Meet Annette Kellerman (1888–1975),
Early Aquatic "Wonder Woman"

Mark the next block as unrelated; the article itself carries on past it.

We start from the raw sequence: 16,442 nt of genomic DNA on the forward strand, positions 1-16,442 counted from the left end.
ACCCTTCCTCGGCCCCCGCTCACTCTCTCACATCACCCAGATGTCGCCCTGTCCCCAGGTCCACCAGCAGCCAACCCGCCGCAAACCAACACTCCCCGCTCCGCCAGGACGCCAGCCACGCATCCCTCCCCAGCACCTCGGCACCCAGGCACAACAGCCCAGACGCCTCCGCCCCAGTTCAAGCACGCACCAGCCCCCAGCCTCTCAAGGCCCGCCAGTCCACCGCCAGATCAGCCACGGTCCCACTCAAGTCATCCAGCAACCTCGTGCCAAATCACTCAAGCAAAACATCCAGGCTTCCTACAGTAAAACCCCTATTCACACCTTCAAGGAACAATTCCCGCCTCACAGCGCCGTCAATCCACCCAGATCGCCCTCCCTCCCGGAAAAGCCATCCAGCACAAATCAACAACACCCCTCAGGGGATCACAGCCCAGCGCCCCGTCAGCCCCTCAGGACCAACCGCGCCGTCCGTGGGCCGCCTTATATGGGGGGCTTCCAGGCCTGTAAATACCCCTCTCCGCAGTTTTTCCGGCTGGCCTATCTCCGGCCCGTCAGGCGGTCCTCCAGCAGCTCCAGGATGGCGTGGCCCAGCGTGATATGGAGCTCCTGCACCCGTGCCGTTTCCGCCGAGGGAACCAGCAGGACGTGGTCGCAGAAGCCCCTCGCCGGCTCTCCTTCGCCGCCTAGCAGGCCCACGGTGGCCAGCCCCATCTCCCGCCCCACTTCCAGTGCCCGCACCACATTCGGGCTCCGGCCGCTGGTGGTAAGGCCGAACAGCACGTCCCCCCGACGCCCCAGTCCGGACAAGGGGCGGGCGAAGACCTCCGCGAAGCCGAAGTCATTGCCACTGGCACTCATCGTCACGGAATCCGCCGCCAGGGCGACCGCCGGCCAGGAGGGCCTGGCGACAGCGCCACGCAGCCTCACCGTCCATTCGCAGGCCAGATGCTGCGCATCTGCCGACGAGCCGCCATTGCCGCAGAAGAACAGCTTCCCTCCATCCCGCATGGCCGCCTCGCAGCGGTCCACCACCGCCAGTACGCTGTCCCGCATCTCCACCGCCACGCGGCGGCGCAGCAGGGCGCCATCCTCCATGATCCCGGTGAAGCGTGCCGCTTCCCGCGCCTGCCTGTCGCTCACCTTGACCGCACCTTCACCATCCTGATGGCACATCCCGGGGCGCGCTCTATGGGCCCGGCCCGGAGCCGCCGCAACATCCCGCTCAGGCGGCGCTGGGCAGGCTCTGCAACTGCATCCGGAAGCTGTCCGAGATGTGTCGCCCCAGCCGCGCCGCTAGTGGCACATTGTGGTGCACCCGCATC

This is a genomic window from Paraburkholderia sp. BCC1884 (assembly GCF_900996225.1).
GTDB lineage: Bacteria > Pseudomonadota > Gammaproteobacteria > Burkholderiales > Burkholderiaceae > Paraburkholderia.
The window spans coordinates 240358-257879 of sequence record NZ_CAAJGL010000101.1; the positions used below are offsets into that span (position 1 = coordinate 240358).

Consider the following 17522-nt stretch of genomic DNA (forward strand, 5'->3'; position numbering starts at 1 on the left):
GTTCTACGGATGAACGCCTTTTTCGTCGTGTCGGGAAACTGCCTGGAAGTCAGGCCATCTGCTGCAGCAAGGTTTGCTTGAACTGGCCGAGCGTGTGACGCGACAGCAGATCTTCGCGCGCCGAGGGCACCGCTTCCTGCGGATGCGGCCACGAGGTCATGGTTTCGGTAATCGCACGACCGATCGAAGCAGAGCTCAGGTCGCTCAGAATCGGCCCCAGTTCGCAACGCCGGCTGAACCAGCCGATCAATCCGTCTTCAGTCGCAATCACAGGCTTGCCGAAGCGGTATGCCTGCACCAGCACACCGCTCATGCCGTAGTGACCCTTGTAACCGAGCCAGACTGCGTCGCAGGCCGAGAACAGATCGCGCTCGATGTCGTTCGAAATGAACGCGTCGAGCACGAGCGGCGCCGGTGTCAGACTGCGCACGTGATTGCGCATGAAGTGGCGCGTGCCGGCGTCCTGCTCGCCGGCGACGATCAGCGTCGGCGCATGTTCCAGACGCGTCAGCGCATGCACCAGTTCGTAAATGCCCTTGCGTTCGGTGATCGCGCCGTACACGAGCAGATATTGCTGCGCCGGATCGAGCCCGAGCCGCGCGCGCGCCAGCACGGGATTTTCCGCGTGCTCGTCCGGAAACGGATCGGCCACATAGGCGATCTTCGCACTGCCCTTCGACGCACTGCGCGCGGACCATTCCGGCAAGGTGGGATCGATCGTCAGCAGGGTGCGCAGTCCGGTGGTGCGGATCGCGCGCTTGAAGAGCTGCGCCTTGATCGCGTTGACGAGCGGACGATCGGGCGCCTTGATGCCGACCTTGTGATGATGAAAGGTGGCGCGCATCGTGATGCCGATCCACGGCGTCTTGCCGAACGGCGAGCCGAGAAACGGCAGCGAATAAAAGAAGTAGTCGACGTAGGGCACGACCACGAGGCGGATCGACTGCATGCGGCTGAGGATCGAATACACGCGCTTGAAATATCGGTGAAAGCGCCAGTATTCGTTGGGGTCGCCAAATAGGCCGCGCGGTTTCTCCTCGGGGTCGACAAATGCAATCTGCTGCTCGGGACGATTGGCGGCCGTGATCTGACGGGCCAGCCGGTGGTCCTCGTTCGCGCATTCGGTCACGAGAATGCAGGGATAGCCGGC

Annette Kellerman attained many firsts at the turn of the last century. During the week starting Thursday, December 8, the League of Women Voters of Napa County is featuring this “CanDo” woman’s aquatic adventures and other accomplishments as part of its Give!Guide campaign. (Shown here c.1910, age 23.) Swimming and Diving Career. Australian Annette Kellerman (aka Kellermann) first achieved international fame as a professional swimmer. This feat was particularly remarkable because by age six she wore steel braces due to weakness in both legs. Her parents enrolled her in swimming classes and by age 15 Annette won her first 100-yard swim race! She did not stop there. While attending the equivalent of high school, she gave swimming and diving exhibitions, played a mermaid at an entertainment center, swam with fish in a public aquarium, and performed sensational high dives during a theater spectacular that featured water nymphs. Her aquatic exploits extended abroad. At age 20, she was among the swimmers who performed the first synchronized water ballet in a glass tank at the New York Hippodrome. The following year she appeared as the star of a Broadway “aquacade,” accompanied by a musical featuring Al Jolson. Line of Swimwear. These aquatic escapades required a more flexible bathing costume than the traditional woolen dress and pantaloons. To address this problem, she designed a one-piece, close-fitting outfit to complement “hydrodynamic” movement. Women noticed, resulting in a line of women’s swimwear, the “Annette Kellermans” (see photo above). The resulting outcry and controversy popularized her suits. As they got skimpier, they became the genesis of modern women’s swimwear. Film Career. From 1901 to 1924 (ages 22–37), Annette starred in 11 films, most of which highlighted her swimming, diving, and synchronized swimming skills. She performed her own stunts, including diving into a pool of crocodiles! She was the first movie star to appear as a mermaid; the costumes she designed are still mimicked today. In A Daughter of the Gods (1916), she was the first star to appear nude in a Hollywood film. (The photo to the right is from that film.) Nine documentaries, some of them shorts, were made by Annette Kellerman about herself. Capitalizing on her former career, she wrote a series of children’s books in 1926 called Fairy Tales of the South Seas, perhaps capitalizing on her last film, Venus of the South Seas (1924). Two other films were made about her: Million Dollar Mermaid (1952), starring Esther Williams, and The Original Mermaid (2002), an Australian documentary about her life. (Shown is a poster for her last film, Venus of the South Seas.) Personal Life. Annette remained a lifelong advocate of swimming, exercise, and natural beauty. She published a book called How to Swim (1918), followed by Physical Beauty: How to Keep It (1919). As a vegetarian, she once owned a health-food store in Long Beach. Annette married her American-born manager, James Sullivan, in 1912. They moved to Australia in 1970, where she died five years later at age 88. Her huge collection of costumes, memorabilia, and papers are housed in Australia. Olivia Brion’s “Taquine” White Blend (2021). In old French, “taquine” means someone who is mischievous, flirtatious, vexing, and a tease. This white blend is aptly named in honor of Annette Kellerman, an exceptional, “herstorical” aquatic artist and entrepreneur. Thanks to Olivia Brion Wines, the League’s Give!Guide sponsor, Taquine is one of a special four-bottle package that donors have a chance to receive by contributing to the League of Women Voters through the Give!Guide. To make your gift online, click here to go to the Give!Guide website and follow the directions. To send a check to the Give!Guide, please click here to download the form.